During residency, I had a vacation day scheduled for a Monday. I told my attending Dr. Amnesia about it on Thursday, since I knew she was going to be off on Friday.
Well, when I came back on Tuesday, I found out from other residents that Dr. Amnesia somehow FORGOT that I was taking a vacation day, and was panicking and paging everyone when I didn't come in Monday.
Best of all, when I returned, I was hoping Dr. Amnesia could fill me in on any updates from the day before on the patients on our service (each service had one attending and one resident). She completely refused. She said, "Well, how do you think you would find out what happened with your patients? You could read the chart, couldn't you?"
Yeah. Or you could just take five minutes and TELL me.
How dare you take a day off and cause ME all of this grief? You say you told ME, but obviously, you didn't or I would not have wasted MY time looking for you. It is all about ME! You inconvenienced ME, therefore, you and your patients will now pay for it. (Oh, and I don't know what is new with the patients because I took Friday off.)ReplyDelete
Don't know if you are really looking for an answer or not. It's unlikely she has all patients' details from the previous day memorized so she would have to re-read the charts to answer this request. Why would she read charts to prepare for your return to work? Am I missing something? Just one patient maybe?ReplyDelete
I can't even imagine what would have been said or done to me if I had asked for this.
So if one attending is handing off a census of patients to another attending, the hand-off should essentially be, "Read the charts because I can't remember anything"? In my experience, that's not how medicine works.Delete
Apples and oranges. Handing off patients you have just been working with the past few hours is different than both of you showing up in the morning, which is what you describe. I probably couldn't tell you the name of a single patient from last night without looking (I'm in EM though, so ADD and all of that).ReplyDelete
To better illustrate, I would have gotten the following "Oh, yes, by all means. Allow me to suspend my normal beginning routine and go through all the charts from yesterday and summarize them for you. I'm sure the outgoing doc will be happy to wait while I do that. You just wait right there while I do your job for you. Would you like that summary typed, written in calligraphy or a Power Point presentation with animated graphics?". (I had about the most sardonic/sarcastic attending ever, I can actually HEAR his voice, and this would have dragged on and on).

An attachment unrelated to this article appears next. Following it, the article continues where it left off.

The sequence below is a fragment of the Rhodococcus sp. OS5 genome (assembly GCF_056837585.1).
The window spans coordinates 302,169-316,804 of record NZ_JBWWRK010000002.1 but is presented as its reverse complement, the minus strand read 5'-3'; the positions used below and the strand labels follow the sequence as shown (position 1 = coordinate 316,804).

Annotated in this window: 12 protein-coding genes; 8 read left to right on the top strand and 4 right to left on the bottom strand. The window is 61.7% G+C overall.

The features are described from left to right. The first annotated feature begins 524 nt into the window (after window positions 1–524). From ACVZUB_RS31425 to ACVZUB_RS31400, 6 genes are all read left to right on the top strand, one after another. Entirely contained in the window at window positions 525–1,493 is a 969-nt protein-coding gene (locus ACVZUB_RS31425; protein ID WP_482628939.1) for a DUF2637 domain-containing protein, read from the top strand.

I don't have an intern/resident, but the other doc here tonight does. He says if he was asked that, he would order a summary of last night's patients be waiting for him when he arrived from that point on. (He would relent after his point was made, he is all talk)
Yes somehow, miraculously, the other attendings I worked with were all able to give me a five-minute update on any significant events with my patients from the day before if I was ever out. I guess they were all blessed with super amazing memories. And they didn't do it in Powerpoint. They just said, "Mr. Smith got his trach out yesterday. Mrs. Jones didn't do well on her voiding trial." Not too hard to spend a few minutes running the list.Delete
But if you work in EM, I can see how you might find that incredibly difficult and find my request unreasonable. Every patient is new to you all the time and probably a lot happens quickly. In rehab, it's like watching grass grow. We know the patients like they're practically family members, so asking for an update on them is like saying to Mom, "Anything new with the family last week?" Usually it's very little, often nothing, but it helps tremendously to hear the highlights. Her answer could easily have been, "Everyone is status quo."
Fair enough. It's been a long time since my inpatient rotations.Delete
I'm surprised that her pettiness won out over her desire to help you deliver safe and effective patient care. Am also surprised anyone would think that you should get all of your information from the chart notes. Then again, we find all kinds of personalities in medicine.Delete
My residency training experience suggests that an attending should know her patients and their hospital course exceptionally well. It used to impress me, but over time I realized that it's a major aspect of how they competently supervise patient care.
It's fine if they can't recall the most minute details (as one can look to the medical record for that), but if they can't remember that the patient was started on antibiotics for a resistant UTI, had a spike in the WBC count, or had a fever workup then they ought to keep notes for their own reference, as they can expect to be asked about their patients by other team members at any time.
One can assume the resident should and would look through the chart notes as part of the daily routine, but a brief summary of key events (whether overnight or over the duration of your vacation) is part of the patient handoff we are obligated to share at the end/beginning of every coverage shift.
I didn't answer your question. Yes, handing off a census to another attending (who had maybe not seen any recently) would be an appropriate time to do past chart review and summary. Just not for a resident who was out yesterday.ReplyDelete
Assuming this was inpatient rehab? Would you need more than a half second's glance at the chart at the next encounter? Even as a resident I could do months or years of past visits as fast as I could turn pages.
Your attending stories make me so glad I haven't met a jerk/annoying/etc attending yet!ReplyDelete
Anal, quirky, old fashioned and strange however..